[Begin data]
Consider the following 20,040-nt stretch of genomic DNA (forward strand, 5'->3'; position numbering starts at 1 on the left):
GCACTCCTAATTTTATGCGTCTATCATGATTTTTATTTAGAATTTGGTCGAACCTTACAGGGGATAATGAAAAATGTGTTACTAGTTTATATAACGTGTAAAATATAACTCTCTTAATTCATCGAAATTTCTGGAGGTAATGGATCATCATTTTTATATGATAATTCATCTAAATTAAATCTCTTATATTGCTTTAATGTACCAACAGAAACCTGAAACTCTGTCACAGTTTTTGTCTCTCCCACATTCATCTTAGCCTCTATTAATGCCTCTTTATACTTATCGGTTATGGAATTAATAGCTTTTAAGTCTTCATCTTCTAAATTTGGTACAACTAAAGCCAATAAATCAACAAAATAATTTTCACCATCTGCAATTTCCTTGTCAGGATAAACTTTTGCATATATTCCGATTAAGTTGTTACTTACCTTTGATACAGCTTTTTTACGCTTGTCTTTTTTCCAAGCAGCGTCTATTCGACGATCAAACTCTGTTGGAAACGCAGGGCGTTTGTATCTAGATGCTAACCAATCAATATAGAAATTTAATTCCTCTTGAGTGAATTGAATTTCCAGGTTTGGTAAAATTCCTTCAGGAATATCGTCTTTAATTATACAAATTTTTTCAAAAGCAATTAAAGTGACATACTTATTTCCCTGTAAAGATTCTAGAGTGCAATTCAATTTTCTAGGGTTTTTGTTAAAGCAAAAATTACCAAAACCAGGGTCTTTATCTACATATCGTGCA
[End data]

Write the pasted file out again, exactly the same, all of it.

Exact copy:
Consider the following 20,040-nt stretch of genomic DNA (forward strand, 5'->3'; position numbering starts at 1 on the left):
GCACTCCTAATTTTATGCGTCTATCATGATTTTTATTTAGAATTTGGTCGAACCTTACAGGGGATAATGAAAAATGTGTTACTAGTTTATATAACGTGTAAAATATAACTCTCTTAATTCATCGAAATTTCTGGAGGTAATGGATCATCATTTTTATATGATAATTCATCTAAATTAAATCTCTTATATTGCTTTAATGTACCAACAGAAACCTGAAACTCTGTCACAGTTTTTGTCTCTCCCACATTCATCTTAGCCTCTATTAATGCCTCTTTATACTTATCGGTTATGGAATTAATAGCTTTTAAGTCTTCATCTTCTAAATTTGGTACAACTAAAGCCAATAAATCAACAAAATAATTTTCACCATCTGCAATTTCCTTGTCAGGATAAACTTTTGCATATATTCCGATTAAGTTGTTACTTACCTTTGATACAGCTTTTTTACGCTTGTCTTTTTTCCAAGCAGCGTCTATTCGACGATCAAACTCTGTTGGAAACGCAGGGCGTTTGTATCTAGATGCTAACCAATCAATATAGAAATTTAATTCCTCTTGAGTGAATTGAATTTCCAGGTTTGGTAAAATTCCTTCAGGAATATCGTCTTTAATTATACAAATTTTTTCAAAAGCAATTAAAGTGACATACTTATTTCCCTGTAAAGATTCTAGAGTGCAATTCAATTTTCTAGGGTTTTTGTTAAAGCAAAAATTACCAAAACCAGGGTCTTTATCTACATATCGTGCA